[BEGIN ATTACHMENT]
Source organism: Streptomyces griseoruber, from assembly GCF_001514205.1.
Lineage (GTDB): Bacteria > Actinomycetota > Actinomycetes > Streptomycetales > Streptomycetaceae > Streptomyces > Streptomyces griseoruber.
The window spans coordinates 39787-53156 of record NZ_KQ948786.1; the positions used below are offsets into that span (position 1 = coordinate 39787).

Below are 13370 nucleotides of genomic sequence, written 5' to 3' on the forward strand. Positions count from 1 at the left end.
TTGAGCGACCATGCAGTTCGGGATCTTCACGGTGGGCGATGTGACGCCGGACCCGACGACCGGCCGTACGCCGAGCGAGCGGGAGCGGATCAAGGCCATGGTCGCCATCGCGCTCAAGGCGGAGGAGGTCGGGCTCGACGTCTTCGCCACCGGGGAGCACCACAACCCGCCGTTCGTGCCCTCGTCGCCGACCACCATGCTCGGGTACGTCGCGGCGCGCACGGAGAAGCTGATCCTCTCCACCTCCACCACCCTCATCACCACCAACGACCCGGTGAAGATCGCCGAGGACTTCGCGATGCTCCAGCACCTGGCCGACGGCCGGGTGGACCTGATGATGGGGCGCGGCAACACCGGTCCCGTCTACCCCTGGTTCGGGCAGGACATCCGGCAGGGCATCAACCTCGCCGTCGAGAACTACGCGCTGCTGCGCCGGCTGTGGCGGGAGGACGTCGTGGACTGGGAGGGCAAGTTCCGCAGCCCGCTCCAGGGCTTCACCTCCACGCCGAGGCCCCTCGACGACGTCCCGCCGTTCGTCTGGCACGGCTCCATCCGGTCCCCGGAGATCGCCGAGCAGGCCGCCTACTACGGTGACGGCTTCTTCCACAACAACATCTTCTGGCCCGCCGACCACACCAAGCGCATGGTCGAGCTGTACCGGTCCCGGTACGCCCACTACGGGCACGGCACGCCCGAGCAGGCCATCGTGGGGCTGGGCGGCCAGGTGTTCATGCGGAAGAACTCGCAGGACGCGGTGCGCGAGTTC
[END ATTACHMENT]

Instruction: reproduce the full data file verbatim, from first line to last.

Source organism: Streptomyces griseoruber, from assembly GCF_001514205.1.
Lineage (GTDB): Bacteria > Actinomycetota > Actinomycetes > Streptomycetales > Streptomycetaceae > Streptomyces > Streptomyces griseoruber.
The window spans coordinates 39787-53156 of record NZ_KQ948786.1; the positions used below are offsets into that span (position 1 = coordinate 39787).

Below are 13370 nucleotides of genomic sequence, written 5' to 3' on the forward strand. Positions count from 1 at the left end.
TTGAGCGACCATGCAGTTCGGGATCTTCACGGTGGGCGATGTGACGCCGGACCCGACGACCGGCCGTACGCCGAGCGAGCGGGAGCGGATCAAGGCCATGGTCGCCATCGCGCTCAAGGCGGAGGAGGTCGGGCTCGACGTCTTCGCCACCGGGGAGCACCACAACCCGCCGTTCGTGCCCTCGTCGCCGACCACCATGCTCGGGTACGTCGCGGCGCGCACGGAGAAGCTGATCCTCTCCACCTCCACCACCCTCATCACCACCAACGACCCGGTGAAGATCGCCGAGGACTTCGCGATGCTCCAGCACCTGGCCGACGGCCGGGTGGACCTGATGATGGGGCGCGGCAACACCGGTCCCGTCTACCCCTGGTTCGGGCAGGACATCCGGCAGGGCATCAACCTCGCCGTCGAGAACTACGCGCTGCTGCGCCGGCTGTGGCGGGAGGACGTCGTGGACTGGGAGGGCAAGTTCCGCAGCCCGCTCCAGGGCTTCACCTCCACGCCGAGGCCCCTCGACGACGTCCCGCCGTTCGTCTGGCACGGCTCCATCCGGTCCCCGGAGATCGCCGAGCAGGCCGCCTACTACGGTGACGGCTTCTTCCACAACAACATCTTCTGGCCCGCCGACCACACCAAGCGCATGGTCGAGCTGTACCGGTCCCGGTACGCCCACTACGGGCACGGCACGCCCGAGCAGGCCATCGTGGGGCTGGGCGGCCAGGTGTTCATGCGGAAGAACTCGCAGGACGCGGTGCGCGAGTTC